Since our formation in the early 1980's, we've had a proud tradition of supporting everyone affected by bipolar. In 1982, Sheila Woodland from Wimbledon, London, placed an advert in The Guardian seeking responses from people directly affected by manic depression (as bipolar was then known). 

Soon after, Philomena Germing from Barnes, London, placed similar adverts in The Times, The Daily Telegraph and The Observer. When the two women found out about each other, they decided to join forces. 

The 180 respondents were contacted individually to suggest that they met to form a society. The first meeting was held in January 1983 at Church House, Westminster Cathedral, and was attended by 43 people.

Among the views shared, a number of common concerns were raised:

  1. GPs and psychiatrists were evasive about the illness
  2. Conflicting advice was being offered by legal and medical professionals
  3. A major debate about whether manic depression is inherited or not

A report of the meeting included the following appeal: "We should work to dispel the stigma, secrecy and widespread ignorance of manic depression. Manic depressives should be more open about the condition and still find suitable jobs".

Roll forward 37 years to 2020 and sadly it doesn’t feel like the world of mental health has moved forward a great deal, and our community still reports these issues as matters of concern. That’s why this year we will be launching the ‘Bipolar Commission’ which seeks to take proactive steps in addressing key issues faced by our community, for example the tragic suicide rates - we estimate that every day 3 people with bipolar complete suicide. It's also an aim of ours that we can achieve parity of esteem for mental health services for people with bipolar.

The Manic Depression Fellowship

In May 1983 the first newsletter was sent out, focusing on the need for local self-help groups and the need for funding support. It was proposed that interested individuals could pay an annual subscription of £5. This is where our direct service provision began. Support groups remain central to our work, and we now run over 85 support support groups across England, Wales and Northern Ireland. Since starting work in 1983, we have focused on direct service provision and meeting the needs of individuals affected by bipolar. As a small charity we have seen first-hand how dramatically demand for services has increased.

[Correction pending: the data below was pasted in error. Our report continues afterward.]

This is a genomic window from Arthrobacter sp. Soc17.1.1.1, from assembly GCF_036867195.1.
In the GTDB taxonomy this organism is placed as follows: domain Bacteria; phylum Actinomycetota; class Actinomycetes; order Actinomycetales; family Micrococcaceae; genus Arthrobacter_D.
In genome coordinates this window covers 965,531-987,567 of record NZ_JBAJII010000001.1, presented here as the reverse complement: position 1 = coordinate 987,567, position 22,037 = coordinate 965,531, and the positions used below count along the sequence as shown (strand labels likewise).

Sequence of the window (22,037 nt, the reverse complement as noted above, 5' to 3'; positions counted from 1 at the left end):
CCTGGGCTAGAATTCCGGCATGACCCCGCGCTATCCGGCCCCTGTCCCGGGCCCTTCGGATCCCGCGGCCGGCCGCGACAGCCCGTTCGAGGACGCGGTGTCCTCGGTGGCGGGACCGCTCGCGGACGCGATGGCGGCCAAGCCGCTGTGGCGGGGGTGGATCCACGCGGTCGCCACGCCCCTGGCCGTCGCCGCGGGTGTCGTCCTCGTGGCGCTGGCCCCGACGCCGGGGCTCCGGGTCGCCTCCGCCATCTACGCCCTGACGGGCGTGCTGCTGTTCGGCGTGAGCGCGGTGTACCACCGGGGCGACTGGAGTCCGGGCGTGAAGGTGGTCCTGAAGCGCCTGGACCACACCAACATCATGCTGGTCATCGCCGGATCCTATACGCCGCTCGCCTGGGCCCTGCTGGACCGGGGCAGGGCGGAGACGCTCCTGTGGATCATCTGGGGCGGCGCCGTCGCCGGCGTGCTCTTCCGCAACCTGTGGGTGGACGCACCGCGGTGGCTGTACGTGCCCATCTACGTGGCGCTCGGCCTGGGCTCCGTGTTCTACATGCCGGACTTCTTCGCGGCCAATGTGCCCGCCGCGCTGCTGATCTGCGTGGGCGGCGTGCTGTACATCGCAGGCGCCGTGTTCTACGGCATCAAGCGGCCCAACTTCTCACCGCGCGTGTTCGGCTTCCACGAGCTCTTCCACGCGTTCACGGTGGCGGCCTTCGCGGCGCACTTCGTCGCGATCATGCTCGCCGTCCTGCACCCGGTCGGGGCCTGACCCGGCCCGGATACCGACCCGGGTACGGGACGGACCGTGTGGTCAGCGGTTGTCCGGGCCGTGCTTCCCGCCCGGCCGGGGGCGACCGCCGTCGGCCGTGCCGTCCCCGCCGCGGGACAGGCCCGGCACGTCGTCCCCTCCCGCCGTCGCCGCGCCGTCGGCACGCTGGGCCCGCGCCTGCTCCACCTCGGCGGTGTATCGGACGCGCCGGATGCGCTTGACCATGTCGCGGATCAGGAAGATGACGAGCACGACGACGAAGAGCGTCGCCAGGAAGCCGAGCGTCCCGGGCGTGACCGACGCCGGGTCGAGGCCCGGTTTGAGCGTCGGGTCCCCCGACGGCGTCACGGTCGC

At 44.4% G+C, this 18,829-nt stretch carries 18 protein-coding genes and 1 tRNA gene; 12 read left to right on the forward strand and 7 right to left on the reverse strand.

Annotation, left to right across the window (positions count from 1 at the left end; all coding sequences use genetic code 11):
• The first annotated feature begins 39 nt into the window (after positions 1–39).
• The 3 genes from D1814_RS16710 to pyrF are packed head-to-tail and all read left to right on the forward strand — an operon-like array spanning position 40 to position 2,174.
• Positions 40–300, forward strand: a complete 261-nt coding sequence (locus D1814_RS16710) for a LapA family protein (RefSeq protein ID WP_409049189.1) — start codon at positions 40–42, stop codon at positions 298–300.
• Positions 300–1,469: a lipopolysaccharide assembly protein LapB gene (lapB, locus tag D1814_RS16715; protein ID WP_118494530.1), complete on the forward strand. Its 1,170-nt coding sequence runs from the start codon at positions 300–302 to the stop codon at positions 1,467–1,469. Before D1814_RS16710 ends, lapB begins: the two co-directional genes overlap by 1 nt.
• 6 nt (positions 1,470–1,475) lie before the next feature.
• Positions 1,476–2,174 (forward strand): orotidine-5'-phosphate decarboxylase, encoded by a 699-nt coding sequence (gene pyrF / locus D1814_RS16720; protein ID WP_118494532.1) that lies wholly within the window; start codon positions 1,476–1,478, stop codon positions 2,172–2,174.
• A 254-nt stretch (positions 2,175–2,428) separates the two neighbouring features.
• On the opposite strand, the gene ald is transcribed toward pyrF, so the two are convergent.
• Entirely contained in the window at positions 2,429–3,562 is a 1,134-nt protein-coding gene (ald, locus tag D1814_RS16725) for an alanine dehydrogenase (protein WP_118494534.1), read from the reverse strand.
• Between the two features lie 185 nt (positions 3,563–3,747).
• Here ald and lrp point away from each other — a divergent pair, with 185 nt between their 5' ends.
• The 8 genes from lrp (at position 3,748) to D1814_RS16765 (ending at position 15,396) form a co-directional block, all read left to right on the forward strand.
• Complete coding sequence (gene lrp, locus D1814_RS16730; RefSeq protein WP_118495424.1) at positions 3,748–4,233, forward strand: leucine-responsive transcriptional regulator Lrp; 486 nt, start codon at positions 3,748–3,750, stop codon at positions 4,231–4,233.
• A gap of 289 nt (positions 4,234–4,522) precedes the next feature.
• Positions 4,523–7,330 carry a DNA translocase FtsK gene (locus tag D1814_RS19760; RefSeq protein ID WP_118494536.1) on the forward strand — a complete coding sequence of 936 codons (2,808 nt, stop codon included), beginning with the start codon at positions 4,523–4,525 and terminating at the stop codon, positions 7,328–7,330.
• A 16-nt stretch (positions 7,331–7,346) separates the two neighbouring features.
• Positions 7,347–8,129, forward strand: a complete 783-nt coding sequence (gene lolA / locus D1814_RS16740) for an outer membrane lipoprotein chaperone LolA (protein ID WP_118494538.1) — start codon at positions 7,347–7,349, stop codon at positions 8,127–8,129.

Becoming Bipolar UK

In 2011, we publicly consulted on key strategic planning issues. The phenomenal response led to the development of a new five-year strategy, five-year strategy and a new charity name – Bipolar UK. Alongside our service delivery work, we have also raised public awareness and understanding of bipolar and its effects. Two notable successes have been working with King’s College London to conduct research into Advance Choice Documents, which influenced the Independent Review of the Mental Health Act and research into the role of digital technology in self-management, which resulted in our prototype chatbot and Zoom peer support groups being created.

The future of Bipolar UK

In the years ahead, providing peer support services remain central to everything we do. Hundreds of thousands of people affected by bipolar still lack basic support and self-management knowledge. We are looking to use digital technology to scale up and expand our existing provision to ensure everyone affected by bipolar can live well and achieve their potential.

Bipolar UK remains committed to being your innovative, sustainable national bipolar charity.